From Vintage Volkswagens to Antique Bentleys, Insuring Your Prized-Ride
As a classic car owner you know that taking care of your car-baby requires TLC – but did you also know that your four-wheeled friend needs special insurance coverage?
There is no uniform definition of a “classic” car; the terms antique, vintage and classic are often used interchangeably. The Rhode Island Department of Motor Vehicles specifies just one designation—“antique,” which defines any motor vehicle more than twenty-five years old. Hotrods, exotic and luxury autos, muscle cars and classic trucks may also be designated as “classics.” Other unique vehicles may also qualify for special coverage including vintage military, classic motorcycles and antique tractors.
There are more factors to consider when selecting a policy for your classic than when insuring your family car. First, if your car’s value exceeds its’ original selling price, it may be considered “collectible.” If this is the case, you’ll want a policy designed specifically for collectables. Second, and this is good news, even though your classic may have a higher replacement value than your every day car the premium may be less for two reasons:
- Antique and collectable cars tend to spend more time in storage than on the road. Underwriters may stipulate that your classic is not be used for commuting and will verify that you also own a primary car for everyday use. Some policies may include mileage limitations and require your vehicle to be securely garaged. If you will only drive your classic to club events, parades or other special occasions your rate may be further reduced based on limited specific usage.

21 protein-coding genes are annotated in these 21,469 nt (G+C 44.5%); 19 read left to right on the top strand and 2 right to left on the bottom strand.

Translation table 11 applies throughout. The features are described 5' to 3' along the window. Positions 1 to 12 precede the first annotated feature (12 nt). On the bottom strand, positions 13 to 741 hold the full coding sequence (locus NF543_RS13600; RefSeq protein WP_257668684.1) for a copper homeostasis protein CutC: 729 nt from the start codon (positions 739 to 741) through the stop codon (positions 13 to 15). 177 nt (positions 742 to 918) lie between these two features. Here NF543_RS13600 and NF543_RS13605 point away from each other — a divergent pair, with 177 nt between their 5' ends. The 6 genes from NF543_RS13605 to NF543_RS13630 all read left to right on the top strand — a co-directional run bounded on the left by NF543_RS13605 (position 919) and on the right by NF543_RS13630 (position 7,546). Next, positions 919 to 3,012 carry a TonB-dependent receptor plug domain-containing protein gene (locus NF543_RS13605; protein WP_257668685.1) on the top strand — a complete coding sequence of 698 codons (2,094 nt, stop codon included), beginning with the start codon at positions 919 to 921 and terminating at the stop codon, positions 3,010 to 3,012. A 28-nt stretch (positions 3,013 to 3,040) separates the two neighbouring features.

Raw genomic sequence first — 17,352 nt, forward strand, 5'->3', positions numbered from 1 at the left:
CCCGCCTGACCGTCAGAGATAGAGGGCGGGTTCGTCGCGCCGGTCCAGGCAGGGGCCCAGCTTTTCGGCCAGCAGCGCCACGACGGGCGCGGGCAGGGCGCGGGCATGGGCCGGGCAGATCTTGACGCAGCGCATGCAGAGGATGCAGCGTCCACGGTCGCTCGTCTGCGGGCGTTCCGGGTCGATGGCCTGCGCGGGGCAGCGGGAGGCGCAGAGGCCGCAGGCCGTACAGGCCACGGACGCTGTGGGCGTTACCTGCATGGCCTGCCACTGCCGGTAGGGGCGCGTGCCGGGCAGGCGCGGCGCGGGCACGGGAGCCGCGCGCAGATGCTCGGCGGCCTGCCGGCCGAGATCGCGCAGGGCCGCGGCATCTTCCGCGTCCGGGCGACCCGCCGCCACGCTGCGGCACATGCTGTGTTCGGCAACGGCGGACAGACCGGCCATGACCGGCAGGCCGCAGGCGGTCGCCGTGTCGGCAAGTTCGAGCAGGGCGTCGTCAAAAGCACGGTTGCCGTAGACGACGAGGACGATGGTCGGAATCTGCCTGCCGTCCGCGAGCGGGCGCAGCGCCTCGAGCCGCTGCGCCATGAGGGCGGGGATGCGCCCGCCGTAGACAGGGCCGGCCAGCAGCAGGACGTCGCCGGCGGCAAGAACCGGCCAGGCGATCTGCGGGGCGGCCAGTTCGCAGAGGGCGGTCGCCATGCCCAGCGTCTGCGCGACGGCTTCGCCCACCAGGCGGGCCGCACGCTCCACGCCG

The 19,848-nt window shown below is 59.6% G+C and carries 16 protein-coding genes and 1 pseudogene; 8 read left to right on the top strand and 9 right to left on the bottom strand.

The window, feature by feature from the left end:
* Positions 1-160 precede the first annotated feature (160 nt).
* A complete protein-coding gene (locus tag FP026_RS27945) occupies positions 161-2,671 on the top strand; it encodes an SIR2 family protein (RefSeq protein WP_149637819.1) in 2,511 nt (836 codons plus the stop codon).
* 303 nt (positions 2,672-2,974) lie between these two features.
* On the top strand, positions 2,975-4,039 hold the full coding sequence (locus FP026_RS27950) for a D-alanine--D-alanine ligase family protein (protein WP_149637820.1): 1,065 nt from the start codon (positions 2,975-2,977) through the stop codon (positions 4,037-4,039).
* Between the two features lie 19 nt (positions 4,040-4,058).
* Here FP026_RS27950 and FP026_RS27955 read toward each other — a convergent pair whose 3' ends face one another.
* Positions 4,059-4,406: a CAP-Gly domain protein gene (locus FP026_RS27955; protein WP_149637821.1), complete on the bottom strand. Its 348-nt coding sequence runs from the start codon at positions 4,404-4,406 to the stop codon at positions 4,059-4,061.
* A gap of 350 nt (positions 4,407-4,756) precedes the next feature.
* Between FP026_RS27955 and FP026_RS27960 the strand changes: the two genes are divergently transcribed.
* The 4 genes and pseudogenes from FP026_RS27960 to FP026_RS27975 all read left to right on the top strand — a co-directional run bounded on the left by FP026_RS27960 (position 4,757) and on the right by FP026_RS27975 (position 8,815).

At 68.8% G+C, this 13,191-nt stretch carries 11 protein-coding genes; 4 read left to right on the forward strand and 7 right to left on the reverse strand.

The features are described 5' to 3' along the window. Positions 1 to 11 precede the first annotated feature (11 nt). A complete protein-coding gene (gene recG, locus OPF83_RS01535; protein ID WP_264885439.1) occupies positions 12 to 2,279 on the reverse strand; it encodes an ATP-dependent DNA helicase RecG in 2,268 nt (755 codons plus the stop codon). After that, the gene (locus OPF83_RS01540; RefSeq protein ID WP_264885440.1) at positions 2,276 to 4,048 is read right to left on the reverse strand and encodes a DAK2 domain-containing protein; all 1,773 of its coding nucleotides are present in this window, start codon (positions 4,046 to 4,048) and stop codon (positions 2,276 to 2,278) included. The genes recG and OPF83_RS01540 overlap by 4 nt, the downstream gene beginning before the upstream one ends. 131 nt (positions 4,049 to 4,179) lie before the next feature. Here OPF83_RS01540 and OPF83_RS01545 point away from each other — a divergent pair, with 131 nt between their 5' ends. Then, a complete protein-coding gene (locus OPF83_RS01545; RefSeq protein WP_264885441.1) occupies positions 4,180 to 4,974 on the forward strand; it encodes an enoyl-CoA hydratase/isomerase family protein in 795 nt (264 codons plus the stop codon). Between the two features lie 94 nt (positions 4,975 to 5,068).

- Your “daily driver” vehicle is insured with the premise that it is depreciating in value as it ages. Conversely, your classic may appreciate in value—especially if you are restoring it. In this case, you will want to periodically adjust your coverage to keep pace with the vehicle’s value as it increases.
And as with all auto insurance, your driving record is a key rate-determining factor.
When considering policy options, the value of your vehicle must first be agreed upon with your insurer. The Rhode Island DMV uses the Cars of Particular Interest (or CPI) guide to assign value for excise tax purposes— this guide can provide a fair starting point. Once determined, the value will be specified in your policy and your car will be covered up to that amount without depreciation.
Look for a policy that gives you flexibility to have any insured repair to your car-baby performed at a restoration shop and/or by a specialist, even if the service rates are higher than at a traditional repair shop. In addition to standard provisions for property damage and bodily injury liability, antique automobile policies generally offer coverage for towing and spare parts to replace vehicle components.
At Dwyer Insurance, we have a number of options for all of your classics including yachts! Call us at 401-836-9629, we’ll customize the BEST coverage for your car-baby and boat-baby too!